Archana Manjunatha spent her childhood surrounded by Stem (Science, Technology, Engineering and Mathematics) experts. Her mother had a PhD in Solid State Physics and was basically good at math and science at her school.

After graduating with a degree in Computer Science in 2001, Manjunatha got his first job as a software programmer at Tata Consultancy Services (TCS). TCS was the first hop for most of his IT engineers in the early 2000s.

At TCS, he was one of the first engineers to work on a project to bring futures and options trading to the local market for the National Stock Exchange of India.

“I found myself in an environment where people were talking about bonds, stocks, stocks,” she said. “I was on the futures and options trading floor and had no exposure to these products.”

Still, that didn’t deter Manjunatha, who has a knack for working with traders and clients to understand their requirements and solve problems with their trading systems.

“Once upon a time there was something wrong with our trade capture system and a trader was unable to book a position. was,” she said.

Based on that experience, she completed her master’s degree from the London School of Economics in the UK before joining Citi as an analyst in the Bank’s Credit Default Swap Trading Desk.

Soon after, as she interacted with end-users, she realized she would be better off in a more client-facing role than coding as an individual contributor. After that, she became a trade systems her analyst and gained experience in portfolio management and product offerings.

Her longest tenure was at Barclays, where she worked in the back office of a derivatives trading platform. She also did some wealth management before joining JP Morgan in her corporate banking her technology role.

She then joined DBS Bank in Singapore and was the first engineer hired to build the bank’s NAV Planner financial planning tool. After building a team that has become an icon of agility at DBS, she wanted to move things forward.

Today, Manjunatha leads the transformation of DBS’s platform for consumer banking, from a strategic and operational perspective to building banking processes, tools and better quality products in a faster and cheaper way. We are improving the way we work for you. This entails working closely with the Head of Platform and Site Reliability Engineering (SRE) and Agile Her Coach to address issues facing banks and their customers.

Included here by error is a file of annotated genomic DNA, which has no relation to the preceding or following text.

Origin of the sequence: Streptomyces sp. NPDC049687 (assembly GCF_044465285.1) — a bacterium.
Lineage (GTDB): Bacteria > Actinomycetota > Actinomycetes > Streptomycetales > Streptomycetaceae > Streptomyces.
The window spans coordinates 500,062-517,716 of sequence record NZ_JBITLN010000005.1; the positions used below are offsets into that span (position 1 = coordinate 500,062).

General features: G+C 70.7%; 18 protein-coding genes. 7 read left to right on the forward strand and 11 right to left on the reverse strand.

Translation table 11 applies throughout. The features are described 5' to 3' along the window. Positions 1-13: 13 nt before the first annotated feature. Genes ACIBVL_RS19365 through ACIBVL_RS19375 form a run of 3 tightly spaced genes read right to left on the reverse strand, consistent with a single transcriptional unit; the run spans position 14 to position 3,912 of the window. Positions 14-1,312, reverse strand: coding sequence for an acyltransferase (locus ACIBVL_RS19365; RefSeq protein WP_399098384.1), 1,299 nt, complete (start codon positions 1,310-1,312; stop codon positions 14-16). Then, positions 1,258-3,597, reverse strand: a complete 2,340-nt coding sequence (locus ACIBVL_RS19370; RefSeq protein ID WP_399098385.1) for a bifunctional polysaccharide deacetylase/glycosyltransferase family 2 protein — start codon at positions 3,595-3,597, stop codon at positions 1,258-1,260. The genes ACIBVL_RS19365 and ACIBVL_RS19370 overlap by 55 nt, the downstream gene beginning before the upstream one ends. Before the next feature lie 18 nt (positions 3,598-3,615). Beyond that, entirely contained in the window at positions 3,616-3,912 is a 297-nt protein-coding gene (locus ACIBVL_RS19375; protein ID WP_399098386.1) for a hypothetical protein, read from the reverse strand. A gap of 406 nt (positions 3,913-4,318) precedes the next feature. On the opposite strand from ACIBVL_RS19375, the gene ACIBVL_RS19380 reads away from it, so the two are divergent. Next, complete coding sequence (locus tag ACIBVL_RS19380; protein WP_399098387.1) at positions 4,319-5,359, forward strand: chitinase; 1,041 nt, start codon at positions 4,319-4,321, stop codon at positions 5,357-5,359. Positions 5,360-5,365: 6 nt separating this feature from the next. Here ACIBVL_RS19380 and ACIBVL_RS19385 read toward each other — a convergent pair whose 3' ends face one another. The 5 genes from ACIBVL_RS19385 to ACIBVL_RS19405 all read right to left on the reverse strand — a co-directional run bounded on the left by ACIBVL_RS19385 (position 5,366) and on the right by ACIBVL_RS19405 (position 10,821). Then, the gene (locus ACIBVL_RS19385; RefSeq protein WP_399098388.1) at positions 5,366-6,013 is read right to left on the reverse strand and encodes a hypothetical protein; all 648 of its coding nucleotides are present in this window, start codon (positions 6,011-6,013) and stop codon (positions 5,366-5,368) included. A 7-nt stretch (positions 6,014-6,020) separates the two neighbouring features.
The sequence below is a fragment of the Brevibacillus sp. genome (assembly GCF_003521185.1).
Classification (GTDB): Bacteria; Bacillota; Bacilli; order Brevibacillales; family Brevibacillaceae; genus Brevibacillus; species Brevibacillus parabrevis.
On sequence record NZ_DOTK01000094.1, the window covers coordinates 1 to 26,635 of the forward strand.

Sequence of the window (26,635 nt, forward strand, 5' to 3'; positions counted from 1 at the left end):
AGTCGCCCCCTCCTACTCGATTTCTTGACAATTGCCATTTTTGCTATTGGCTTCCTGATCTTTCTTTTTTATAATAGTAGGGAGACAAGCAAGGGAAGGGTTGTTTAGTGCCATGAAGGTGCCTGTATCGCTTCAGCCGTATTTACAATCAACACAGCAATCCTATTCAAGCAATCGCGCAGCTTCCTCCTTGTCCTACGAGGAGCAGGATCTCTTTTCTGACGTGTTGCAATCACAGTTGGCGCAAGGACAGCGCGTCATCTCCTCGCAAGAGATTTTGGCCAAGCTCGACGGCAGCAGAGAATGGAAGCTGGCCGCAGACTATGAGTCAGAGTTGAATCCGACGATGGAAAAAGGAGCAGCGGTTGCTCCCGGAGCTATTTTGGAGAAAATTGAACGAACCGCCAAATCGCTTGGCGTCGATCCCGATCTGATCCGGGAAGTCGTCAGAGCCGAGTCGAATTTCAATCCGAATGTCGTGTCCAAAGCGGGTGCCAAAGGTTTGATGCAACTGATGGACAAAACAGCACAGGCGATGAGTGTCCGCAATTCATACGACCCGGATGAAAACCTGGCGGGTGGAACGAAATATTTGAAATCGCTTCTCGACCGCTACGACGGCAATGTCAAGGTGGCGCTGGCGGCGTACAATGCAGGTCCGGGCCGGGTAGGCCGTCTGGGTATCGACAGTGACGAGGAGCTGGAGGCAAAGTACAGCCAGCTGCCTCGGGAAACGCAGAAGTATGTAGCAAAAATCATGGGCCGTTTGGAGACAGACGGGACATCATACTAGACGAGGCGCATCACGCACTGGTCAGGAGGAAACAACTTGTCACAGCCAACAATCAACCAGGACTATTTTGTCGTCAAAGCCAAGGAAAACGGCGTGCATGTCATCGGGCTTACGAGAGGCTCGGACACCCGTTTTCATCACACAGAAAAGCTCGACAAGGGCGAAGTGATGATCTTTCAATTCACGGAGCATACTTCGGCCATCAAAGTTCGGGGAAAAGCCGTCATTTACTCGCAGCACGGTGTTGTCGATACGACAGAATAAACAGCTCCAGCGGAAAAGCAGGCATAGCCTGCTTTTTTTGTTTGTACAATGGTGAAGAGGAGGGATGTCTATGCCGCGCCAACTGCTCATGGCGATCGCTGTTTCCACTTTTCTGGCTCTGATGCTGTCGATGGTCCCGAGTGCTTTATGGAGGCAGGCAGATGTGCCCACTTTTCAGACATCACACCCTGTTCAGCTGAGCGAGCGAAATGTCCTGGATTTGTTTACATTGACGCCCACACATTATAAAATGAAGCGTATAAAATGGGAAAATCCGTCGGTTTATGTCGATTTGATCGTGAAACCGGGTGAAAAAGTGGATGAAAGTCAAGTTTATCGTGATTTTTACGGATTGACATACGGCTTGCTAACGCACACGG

Manjunatha and other agile coaches recently conducted a workshop in India for the tech team at DBS to think like a product team, focused on building a minimal viable product, rather than a project-oriented mindset. I made it

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Throughout his career, Manjunatha has never experienced discrimination in a male-dominated field.

“You have to be fearless,” she said. She said, “Even though she’s only had male managers in her career, she never felt like her opinion didn’t matter as a woman.”

Handling her subject well and appearing confident is just as important.

“I consider myself very privileged and fortunate, but I think I have played a very powerful role in portraying myself as an individual who has opinions and wants to be heard.

As for what it takes to get more women to start coding, Manjunatha said talent pipeline issues need to be addressed.

“There’s a lot of self-limitation and self-deselection, which leads to fewer women participating in coding,” she said. , until the pipeline issue is resolved, it will continue to be a problem for organizations to hire women in tech.”

DBS is working with United Women Singapore, a local nonprofit that promotes women’s empowerment and gender equality, to run coding workshops for girls interested in tech careers, she said. I was.

“We make them realize that roles in technology have potential and that technology has no gender and that other people should not feel that way,” said Manjunatha.

Manjunatha also called on women already in the industry to step up and become role models for the next generation of female programmers, to ditch the image of male engineers.

“The only way to remove that stigma is to introduce more women as role models. It’s the norm and I’m becoming convinced that it’s not, it’s the exception.”


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